Salvation Army changed my life and gave me dream job

published on 5 Oct 2022

When Gordon Maclean turned to The Salvation Army for support, it was the moment his life began to change for the better. 

After declaring himself homeless, Gordon was referred to the church and charity for emergency housing support and was given a place to stay at William Hunter House in Glasgow. 

Expecting just a roof over his head, he soon realised The Salvation Army provided more than shelter. With the support of specialist staff, Gordon began putting his life back together. He moved into a home of his own and gradually gained the confidence to start working again.

Now I’m in the role of helping people I try to remember the positive impact I can have on someone’s life, even through the smallest things.
Gordon Maclean

Gordon began helping vulnerable and struggling young people at a charity before applying for a job with The Salvation Army as part of a new initiative called Housing First. The scheme gives homeless people a permanent home and the support needed to sustain their tenancy. Gordon’s application was successful and in January 2020 he became an assistant support worker. Since then, The Salvation Army has given him the career opportunities he has “dreamed of”. 

Speaking ahead of one of Scotland’s biggest recruitment events on Friday (October 7), Gordon says he would recommend the charity to others because of the potential for personal development and career progression. 

The Salvation Army will have a stall at the Glasgow Jobs Fair in Hampden Park and Gordon is hoping it will attract more people to consider a career in helping people escape homelessness. 

He added: “I previously lived in one of The Salvation Army’s shelters, or lifehouses as they are called, about nine years ago. The staff at The Salvation Army gave me hope. They listened to me and helped me change my life for the better.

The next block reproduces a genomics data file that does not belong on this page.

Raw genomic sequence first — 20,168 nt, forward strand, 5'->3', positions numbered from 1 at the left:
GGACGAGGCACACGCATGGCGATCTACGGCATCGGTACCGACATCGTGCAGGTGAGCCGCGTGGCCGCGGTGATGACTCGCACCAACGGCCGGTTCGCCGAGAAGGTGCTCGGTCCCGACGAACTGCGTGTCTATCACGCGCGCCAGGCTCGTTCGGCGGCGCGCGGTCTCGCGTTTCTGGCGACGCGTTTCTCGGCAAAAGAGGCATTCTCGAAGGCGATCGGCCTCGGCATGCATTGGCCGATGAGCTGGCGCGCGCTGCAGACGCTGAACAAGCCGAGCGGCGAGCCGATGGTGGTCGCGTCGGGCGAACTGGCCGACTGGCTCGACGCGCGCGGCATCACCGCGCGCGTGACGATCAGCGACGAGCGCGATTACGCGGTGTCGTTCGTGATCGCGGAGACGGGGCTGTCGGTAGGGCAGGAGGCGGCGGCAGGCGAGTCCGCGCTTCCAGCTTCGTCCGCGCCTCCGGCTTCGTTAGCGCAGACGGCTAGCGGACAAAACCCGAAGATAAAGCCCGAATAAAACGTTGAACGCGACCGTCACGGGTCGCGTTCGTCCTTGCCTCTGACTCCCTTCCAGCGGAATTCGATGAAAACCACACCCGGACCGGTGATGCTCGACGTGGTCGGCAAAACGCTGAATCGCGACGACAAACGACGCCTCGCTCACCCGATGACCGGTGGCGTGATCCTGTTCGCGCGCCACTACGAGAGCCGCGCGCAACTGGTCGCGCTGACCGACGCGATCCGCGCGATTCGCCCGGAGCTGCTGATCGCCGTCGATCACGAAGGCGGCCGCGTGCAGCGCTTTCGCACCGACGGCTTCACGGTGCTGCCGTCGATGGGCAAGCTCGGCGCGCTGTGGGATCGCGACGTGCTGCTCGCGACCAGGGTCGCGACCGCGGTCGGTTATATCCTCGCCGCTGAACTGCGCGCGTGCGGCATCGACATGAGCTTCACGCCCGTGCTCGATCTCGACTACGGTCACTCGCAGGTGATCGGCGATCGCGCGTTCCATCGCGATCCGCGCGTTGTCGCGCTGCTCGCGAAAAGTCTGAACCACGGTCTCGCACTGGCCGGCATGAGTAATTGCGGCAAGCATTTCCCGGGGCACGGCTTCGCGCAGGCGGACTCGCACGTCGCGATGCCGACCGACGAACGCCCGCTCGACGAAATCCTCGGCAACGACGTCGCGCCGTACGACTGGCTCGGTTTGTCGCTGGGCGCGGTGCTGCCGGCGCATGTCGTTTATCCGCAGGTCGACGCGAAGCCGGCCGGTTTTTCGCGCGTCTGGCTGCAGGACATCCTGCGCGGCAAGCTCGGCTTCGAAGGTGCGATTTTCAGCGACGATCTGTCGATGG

“Now I’m in the role of helping people I try to remember the positive impact I can have on someone’s life, even through the smallest things. 

“Some of the stuff we do with service users includes opening their mail with them and dealing with any important letters. We encourage them to be as independent as possible and to advocate for themselves on any issues they might have. 

“Some of the people we support have never lived on their own before so the things most people take for granted, such as cooking a simple meal, can be overwhelming. 

“Initially we will go to any meetings and appointments with them but the entire aim of Housing First is to prepare people to be independent so they can do that by themselves. The support is here for as long as they need it though. 

“We look to get people involved in recovery communities if that’s what they need. Get them support from mental health charities. Encourage them to be part of their communities. 

“Sometimes this role can be hard because we’re working with people who have multi-complex needs. They can be doing ok for a wee bit then have a slip and a dip and go into crisis. That can happen with three or four people at the one time so when we have a success – that may be someone going to a recovery café, or stabilising on their methadone, or paying a bill – we celebrate it. 

“We celebrate even the smallest success because I know from experience how that can have a positive effect on your confidence. 

“Relationships are the key to it all. Building that relationship. Sometimes it takes a while because of trust issues. Once you have that trust, it works. I have a relationship with every one of my clients – and they know they can trust me.  

“At the moment I have seven clients. The Housing First principles are aimed at seven. Usually on a Thursday or Friday, the other specialist support workers will sit down together and plan the week ahead. Usually people will have specific dates and times that suit them. For instance, one of my guys likes an early so I’ll communicate with him via text and run by the support times with him. 

“You see how good a team we have here at Housing First. It’s a diverse group of people with all kinds of skills. People who have managed in homelessness services for 20 years to others who are less experienced but full of enthusiasm for the job. 

“For me it’s an exciting role. Housing First is a new concept but I enjoy it. We make a difference. I know we do; it is evident.” 

For more information on working with The Salvation Army or to attend the Glasgow Jobs Fair, visit 

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